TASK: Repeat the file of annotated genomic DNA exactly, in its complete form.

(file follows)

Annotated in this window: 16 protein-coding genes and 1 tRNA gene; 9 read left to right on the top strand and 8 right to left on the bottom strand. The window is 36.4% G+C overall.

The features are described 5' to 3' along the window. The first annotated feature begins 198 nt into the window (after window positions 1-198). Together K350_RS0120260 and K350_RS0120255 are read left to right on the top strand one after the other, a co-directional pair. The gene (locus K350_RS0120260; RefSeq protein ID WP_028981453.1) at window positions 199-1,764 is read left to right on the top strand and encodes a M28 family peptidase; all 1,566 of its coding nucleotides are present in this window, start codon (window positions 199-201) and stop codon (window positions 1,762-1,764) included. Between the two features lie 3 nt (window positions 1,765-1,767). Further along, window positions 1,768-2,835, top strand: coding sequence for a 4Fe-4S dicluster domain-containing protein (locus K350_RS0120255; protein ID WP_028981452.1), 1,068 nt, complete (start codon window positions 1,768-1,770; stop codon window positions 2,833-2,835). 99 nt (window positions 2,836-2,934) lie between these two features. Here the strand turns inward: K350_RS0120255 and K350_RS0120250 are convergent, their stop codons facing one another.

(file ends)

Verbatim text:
Annotated in this window: 16 protein-coding genes and 1 tRNA gene; 9 read left to right on the top strand and 8 right to left on the bottom strand. The window is 36.4% G+C overall.

The features are described 5' to 3' along the window. The first annotated feature begins 198 nt into the window (after window positions 1-198). Together K350_RS0120260 and K350_RS0120255 are read left to right on the top strand one after the other, a co-directional pair. The gene (locus K350_RS0120260; RefSeq protein ID WP_028981453.1) at window positions 199-1,764 is read left to right on the top strand and encodes a M28 family peptidase; all 1,566 of its coding nucleotides are present in this window, start codon (window positions 199-201) and stop codon (window positions 1,762-1,764) included. Between the two features lie 3 nt (window positions 1,765-1,767). Further along, window positions 1,768-2,835, top strand: coding sequence for a 4Fe-4S dicluster domain-containing protein (locus K350_RS0120255; protein ID WP_028981452.1), 1,068 nt, complete (start codon window positions 1,768-1,770; stop codon window positions 2,833-2,835). 99 nt (window positions 2,836-2,934) lie between these two features. Here the strand turns inward: K350_RS0120255 and K350_RS0120250 are convergent, their stop codons facing one another.